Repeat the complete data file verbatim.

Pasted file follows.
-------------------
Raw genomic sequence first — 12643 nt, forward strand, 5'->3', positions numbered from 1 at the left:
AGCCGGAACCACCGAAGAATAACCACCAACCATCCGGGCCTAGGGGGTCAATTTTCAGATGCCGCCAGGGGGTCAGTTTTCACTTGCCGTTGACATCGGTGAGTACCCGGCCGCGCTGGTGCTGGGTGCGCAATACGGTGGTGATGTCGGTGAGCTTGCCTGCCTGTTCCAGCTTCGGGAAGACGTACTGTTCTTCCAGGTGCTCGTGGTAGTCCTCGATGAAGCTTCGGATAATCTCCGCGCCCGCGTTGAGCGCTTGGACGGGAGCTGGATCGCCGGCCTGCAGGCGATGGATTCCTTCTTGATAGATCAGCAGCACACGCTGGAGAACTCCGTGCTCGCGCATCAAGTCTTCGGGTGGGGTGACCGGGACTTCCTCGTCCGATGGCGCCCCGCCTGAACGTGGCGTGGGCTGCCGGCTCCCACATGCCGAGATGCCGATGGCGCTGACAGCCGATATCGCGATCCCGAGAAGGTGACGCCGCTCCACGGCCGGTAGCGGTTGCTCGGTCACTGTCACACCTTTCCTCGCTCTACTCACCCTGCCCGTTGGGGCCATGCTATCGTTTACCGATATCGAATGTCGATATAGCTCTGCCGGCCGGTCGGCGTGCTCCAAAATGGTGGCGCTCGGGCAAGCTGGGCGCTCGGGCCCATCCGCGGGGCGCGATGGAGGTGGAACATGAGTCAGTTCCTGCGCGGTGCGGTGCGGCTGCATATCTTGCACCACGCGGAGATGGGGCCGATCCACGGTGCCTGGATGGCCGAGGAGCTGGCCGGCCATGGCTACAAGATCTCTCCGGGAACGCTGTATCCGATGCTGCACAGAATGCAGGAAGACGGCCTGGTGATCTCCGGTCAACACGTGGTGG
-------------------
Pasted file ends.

Raw genomic sequence first — 12643 nt, forward strand, 5'->3', positions numbered from 1 at the left:
AGCCGGAACCACCGAAGAATAACCACCAACCATCCGGGCCTAGGGGGTCAATTTTCAGATGCCGCCAGGGGGTCAGTTTTCACTTGCCGTTGACATCGGTGAGTACCCGGCCGCGCTGGTGCTGGGTGCGCAATACGGTGGTGATGTCGGTGAGCTTGCCTGCCTGTTCCAGCTTCGGGAAGACGTACTGTTCTTCCAGGTGCTCGTGGTAGTCCTCGATGAAGCTTCGGATAATCTCCGCGCCCGCGTTGAGCGCTTGGACGGGAGCTGGATCGCCGGCCTGCAGGCGATGGATTCCTTCTTGATAGATCAGCAGCACACGCTGGAGAACTCCGTGCTCGCGCATCAAGTCTTCGGGTGGGGTGACCGGGACTTCCTCGTCCGATGGCGCCCCGCCTGAACGTGGCGTGGGCTGCCGGCTCCCACATGCCGAGATGCCGATGGCGCTGACAGCCGATATCGCGATCCCGAGAAGGTGACGCCGCTCCACGGCCGGTAGCGGTTGCTCGGTCACTGTCACACCTTTCCTCGCTCTACTCACCCTGCCCGTTGGGGCCATGCTATCGTTTACCGATATCGAATGTCGATATAGCTCTGCCGGCCGGTCGGCGTGCTCCAAAATGGTGGCGCTCGGGCAAGCTGGGCGCTCGGGCCCATCCGCGGGGCGCGATGGAGGTGGAACATGAGTCAGTTCCTGCGCGGTGCGGTGCGGCTGCATATCTTGCACCACGCGGAGATGGGGCCGATCCACGGTGCCTGGATGGCCGAGGAGCTGGCCGGCCATGGCTACAAGATCTCTCCGGGAACGCTGTATCCGATGCTGCACAGAATGCAGGAAGACGGCCTGGTGATCTCCGGTCAACACGTGGTGG